What does Labor Day mean?
For many people, Labor Day weekend signifies the unofficial end of summer. And for most, it is enough to have a day off at work spending time with family and friends at the lake or in a back yard. But why is the first Monday in September called Labor Day? And just what exactly are we celebrating?
Labor Day was born out of the labor movement to showcase the social and economic achievements of American workers. It signifies a yearly national tribute to the contributions workers have made to the strength, prosperity and well-being of our country.
In the early years of this country workers worked twelve hours a day, seven days a week to make a living. Ruthless owners had children as young as six and seven, toil in their mills and factories. The very poor and recent immigrants often faced extremely unsafe working conditions.
As manufacturing increased, labor unions grew more prominent and vocal. They began organizing rallies and strikes to protest poor conditions and force employers to bargain hours of work and wages.
The official holiday began during one of American labor history’s most dismal chapters. It was initially established as a “workingmen’s holiday”. On September 5, 1882 10,000 workers took unpaid time off to march from City Hall to Union Square in New York City holding the first Labor Day Parade in U.S. history. The street parade was to demonstrate to the public the drive and strength of labor organizations of the community. It was followed by a festival for the leisure and enjoyment of workers and their families.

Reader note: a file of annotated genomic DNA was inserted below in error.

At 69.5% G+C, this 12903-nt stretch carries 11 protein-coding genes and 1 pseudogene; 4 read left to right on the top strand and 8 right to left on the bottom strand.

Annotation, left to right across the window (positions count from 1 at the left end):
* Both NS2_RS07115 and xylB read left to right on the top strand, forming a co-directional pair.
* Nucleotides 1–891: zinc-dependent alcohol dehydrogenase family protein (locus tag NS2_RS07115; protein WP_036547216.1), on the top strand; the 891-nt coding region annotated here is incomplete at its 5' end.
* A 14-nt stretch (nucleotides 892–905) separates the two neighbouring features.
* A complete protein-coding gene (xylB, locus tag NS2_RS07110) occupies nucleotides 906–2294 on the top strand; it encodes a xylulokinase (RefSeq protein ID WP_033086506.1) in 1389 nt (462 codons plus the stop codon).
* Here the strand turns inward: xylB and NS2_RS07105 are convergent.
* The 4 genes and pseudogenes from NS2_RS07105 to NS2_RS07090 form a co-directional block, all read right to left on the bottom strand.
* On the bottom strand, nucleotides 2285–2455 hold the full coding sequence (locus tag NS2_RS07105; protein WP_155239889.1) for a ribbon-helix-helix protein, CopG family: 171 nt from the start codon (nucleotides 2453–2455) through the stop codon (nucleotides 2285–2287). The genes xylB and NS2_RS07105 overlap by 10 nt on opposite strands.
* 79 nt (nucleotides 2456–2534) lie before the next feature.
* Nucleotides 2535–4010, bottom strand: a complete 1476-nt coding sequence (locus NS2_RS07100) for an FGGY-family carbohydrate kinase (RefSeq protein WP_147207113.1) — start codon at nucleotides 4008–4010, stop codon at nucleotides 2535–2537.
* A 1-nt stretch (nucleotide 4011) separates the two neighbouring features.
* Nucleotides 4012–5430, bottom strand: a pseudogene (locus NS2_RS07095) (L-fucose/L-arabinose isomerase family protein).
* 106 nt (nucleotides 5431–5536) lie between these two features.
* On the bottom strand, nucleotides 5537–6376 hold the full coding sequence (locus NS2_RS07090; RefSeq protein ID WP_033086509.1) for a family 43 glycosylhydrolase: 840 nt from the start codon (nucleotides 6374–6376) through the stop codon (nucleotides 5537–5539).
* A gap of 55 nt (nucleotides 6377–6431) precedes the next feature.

Twelve years later employees at Pullman Car Company went on strike to protest wage cuts and the firing of union representatives. The American Railroad Union led by Eugene V. Debs called for a boycott of all Pullman cars crippling railroad traffic nationwide. The federal government dispatched troops to Chicago unleashing a wave of riots that resulted in the deaths of more than a dozen workers. To repair ties with the American worker, Congress passed an act making Labor Day a legal holiday.
Over the years the U. S. labor force established the greatest production the world has ever know, adding greatly to the highest standard of living and has brought us closer to the realization of our traditional ideals of social, economic and political democracy.
It is appropriate therefore, that everyone in the United States gather together and pay tribute on Labor Day this country’s greatest asset – the American worker.
Sr. Business Representative
IUOE Local 148